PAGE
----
Are the public firms more innovative than the private ones?
This paper shows that the public firms can be more innovative and, thus, more efficient than the private firms. To verify this conclusion, a mixed duopoly is considered that allows both the public firm and the private firm to adopt a new technology with a positive fixed cost that reduces the marginal cost of production. The private firm maximizes profits while the public firm maximizes the weighed sum of the consumer and producer surpluses. In this framework, it is shown that if the cost of setting up a new technology takes an intermediate value when the weight of the consumer surplus in social welfare is high enough, the public firm is more innovative than the private one. Moreover, there is at least as much innovation in a mixed duopoly as in a private duopoly if the cost of setting up a new technology is high enough.
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Volume (Year): 2008 (2008)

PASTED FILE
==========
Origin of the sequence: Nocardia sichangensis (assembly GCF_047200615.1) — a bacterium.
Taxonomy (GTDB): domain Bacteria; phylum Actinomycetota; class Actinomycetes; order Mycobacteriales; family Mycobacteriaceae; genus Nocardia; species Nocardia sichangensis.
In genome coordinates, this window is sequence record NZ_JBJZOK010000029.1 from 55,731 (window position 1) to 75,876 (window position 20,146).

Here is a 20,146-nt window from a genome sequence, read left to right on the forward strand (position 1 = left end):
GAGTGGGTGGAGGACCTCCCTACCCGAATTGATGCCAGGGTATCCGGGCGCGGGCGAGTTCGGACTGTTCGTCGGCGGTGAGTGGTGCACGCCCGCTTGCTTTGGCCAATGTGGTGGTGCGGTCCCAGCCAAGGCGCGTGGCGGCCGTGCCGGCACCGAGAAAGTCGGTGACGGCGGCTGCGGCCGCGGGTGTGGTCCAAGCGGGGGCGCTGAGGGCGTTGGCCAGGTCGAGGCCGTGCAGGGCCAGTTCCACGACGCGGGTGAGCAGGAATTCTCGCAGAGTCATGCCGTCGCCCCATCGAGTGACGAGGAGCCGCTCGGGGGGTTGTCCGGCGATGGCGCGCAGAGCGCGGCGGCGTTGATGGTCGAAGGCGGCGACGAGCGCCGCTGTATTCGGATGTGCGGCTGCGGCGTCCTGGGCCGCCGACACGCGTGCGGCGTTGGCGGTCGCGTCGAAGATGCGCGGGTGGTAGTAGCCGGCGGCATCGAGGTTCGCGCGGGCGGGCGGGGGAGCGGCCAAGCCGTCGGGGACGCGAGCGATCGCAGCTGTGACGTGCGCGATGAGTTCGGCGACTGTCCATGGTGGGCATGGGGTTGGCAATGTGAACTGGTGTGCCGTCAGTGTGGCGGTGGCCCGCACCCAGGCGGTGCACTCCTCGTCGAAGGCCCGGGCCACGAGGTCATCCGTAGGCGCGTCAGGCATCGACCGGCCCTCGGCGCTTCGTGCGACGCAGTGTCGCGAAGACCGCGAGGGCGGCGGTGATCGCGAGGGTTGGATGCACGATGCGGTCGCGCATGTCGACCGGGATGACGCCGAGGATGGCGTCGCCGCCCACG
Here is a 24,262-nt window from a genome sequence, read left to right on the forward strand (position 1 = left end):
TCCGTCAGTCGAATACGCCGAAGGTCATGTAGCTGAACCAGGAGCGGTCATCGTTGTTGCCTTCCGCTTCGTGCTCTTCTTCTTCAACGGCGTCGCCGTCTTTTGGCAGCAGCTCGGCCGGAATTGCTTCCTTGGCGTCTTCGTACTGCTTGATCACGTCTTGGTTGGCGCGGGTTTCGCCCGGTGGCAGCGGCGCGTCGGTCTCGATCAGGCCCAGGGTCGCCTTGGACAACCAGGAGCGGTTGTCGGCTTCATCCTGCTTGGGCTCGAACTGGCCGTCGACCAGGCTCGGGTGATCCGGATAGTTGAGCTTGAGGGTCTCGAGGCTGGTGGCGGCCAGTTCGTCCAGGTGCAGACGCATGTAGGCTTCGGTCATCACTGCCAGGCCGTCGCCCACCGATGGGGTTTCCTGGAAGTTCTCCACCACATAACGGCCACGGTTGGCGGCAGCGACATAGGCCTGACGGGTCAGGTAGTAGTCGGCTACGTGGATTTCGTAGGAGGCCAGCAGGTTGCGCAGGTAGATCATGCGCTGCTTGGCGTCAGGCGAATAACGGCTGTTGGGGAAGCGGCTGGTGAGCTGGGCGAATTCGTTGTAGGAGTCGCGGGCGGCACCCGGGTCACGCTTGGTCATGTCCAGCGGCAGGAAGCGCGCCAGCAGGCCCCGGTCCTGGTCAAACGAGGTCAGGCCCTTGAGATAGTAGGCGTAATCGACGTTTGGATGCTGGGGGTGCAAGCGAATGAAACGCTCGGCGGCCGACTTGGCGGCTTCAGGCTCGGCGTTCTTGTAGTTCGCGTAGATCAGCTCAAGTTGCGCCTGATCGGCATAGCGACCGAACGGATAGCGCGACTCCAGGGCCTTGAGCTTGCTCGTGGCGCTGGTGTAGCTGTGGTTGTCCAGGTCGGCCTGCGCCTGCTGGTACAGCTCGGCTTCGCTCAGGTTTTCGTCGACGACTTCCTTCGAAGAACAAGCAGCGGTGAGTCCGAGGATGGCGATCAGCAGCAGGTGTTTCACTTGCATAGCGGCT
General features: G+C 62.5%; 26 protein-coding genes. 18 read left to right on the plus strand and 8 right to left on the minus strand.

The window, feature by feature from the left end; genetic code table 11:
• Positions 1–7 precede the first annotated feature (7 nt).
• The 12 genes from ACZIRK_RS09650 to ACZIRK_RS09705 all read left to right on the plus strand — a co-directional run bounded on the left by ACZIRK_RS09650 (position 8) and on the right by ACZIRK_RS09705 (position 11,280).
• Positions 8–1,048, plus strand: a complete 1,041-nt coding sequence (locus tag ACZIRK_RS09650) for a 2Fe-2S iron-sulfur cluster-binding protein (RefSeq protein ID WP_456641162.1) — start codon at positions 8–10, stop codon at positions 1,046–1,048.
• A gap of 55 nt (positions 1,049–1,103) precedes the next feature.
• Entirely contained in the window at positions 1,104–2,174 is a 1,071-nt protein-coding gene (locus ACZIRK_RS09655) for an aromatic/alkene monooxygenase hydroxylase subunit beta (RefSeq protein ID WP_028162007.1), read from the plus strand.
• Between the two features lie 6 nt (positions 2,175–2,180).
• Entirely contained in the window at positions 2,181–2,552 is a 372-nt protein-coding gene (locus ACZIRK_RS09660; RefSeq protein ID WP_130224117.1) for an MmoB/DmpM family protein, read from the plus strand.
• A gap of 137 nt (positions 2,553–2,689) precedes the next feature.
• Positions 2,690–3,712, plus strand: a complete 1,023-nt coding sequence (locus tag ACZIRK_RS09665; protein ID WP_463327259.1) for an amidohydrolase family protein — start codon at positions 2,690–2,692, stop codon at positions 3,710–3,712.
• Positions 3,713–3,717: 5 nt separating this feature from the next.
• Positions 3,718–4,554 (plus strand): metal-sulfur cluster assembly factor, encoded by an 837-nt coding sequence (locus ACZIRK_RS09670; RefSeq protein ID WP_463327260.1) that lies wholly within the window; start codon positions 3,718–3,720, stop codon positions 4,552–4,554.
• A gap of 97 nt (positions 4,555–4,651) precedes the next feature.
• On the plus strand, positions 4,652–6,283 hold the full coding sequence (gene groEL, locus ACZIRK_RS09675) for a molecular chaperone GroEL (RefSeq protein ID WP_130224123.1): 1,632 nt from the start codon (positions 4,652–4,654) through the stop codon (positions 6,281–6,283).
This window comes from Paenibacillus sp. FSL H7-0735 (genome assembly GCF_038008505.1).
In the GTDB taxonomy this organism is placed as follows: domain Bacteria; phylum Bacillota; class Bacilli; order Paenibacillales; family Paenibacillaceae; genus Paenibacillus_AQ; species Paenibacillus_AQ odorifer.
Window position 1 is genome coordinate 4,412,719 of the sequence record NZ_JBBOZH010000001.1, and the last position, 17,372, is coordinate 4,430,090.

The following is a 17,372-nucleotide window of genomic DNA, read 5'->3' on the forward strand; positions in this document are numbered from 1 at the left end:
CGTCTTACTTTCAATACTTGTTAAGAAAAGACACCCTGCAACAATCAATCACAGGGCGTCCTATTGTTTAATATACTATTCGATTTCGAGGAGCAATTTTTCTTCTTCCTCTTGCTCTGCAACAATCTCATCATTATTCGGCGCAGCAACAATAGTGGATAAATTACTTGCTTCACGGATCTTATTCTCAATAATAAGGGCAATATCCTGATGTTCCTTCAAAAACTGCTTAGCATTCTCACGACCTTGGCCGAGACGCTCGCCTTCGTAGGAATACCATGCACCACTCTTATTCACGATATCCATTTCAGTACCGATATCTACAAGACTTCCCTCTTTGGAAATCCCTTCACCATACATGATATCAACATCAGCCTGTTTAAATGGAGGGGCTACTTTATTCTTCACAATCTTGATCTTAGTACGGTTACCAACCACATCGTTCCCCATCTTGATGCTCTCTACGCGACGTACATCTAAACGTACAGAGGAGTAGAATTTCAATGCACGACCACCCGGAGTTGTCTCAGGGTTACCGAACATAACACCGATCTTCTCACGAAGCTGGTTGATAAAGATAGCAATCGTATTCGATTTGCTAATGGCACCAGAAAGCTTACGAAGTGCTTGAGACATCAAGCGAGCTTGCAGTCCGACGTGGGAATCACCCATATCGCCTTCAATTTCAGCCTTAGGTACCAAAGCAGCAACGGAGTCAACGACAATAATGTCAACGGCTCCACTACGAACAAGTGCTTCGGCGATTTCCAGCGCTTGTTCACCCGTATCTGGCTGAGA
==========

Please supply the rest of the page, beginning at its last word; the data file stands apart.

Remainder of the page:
Issue (Month): 2 ()
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- Matsumura, Toshihiro, 1998. "Partial privatization in mixed duopoly," Journal of Public Economics, Elsevier, vol. 70(3), pages 473-483, December.
- Bos, Dieter & Peters, Wolfgang, 1995. "Double inefficiency in optimally organized firms," Journal of Public Economics, Elsevier, vol. 56(3), pages 355-375, March.
- Vining, Aidan R & Boardman, Anthony E, 1992. " Ownership versus Competition: Efficiency in Public Enterprise," Public Choice, Springer, vol. 73(2), pages 205-39, March.
- Willner, Johan, 1999. "Policy objectives and performance in a mixed market with bargaining," International Journal of Industrial Organization, Elsevier, vol. 17(1), pages 137-145, January.
- Poyago-Theotoky, Joanna, 1998. "R&D Competition in a Mixed Duopoly under Uncertainty and Easy Imitation," Journal of Comparative Economics, Elsevier, vol. 26(3), pages 415-428, September.
- De Fraja, Giovanni, 1993. "Unions and Wages in Public and Private Firms: A Game-Theoretic Analysis," Oxford Economic Papers, Oxford University Press, vol. 45(3), pages 457-69, July.
- Nett, Lorenz, 1994. "Why private firms are more innovative than public firms," European Journal of Political Economy, Elsevier, vol. 10(4), pages 639-653, December.
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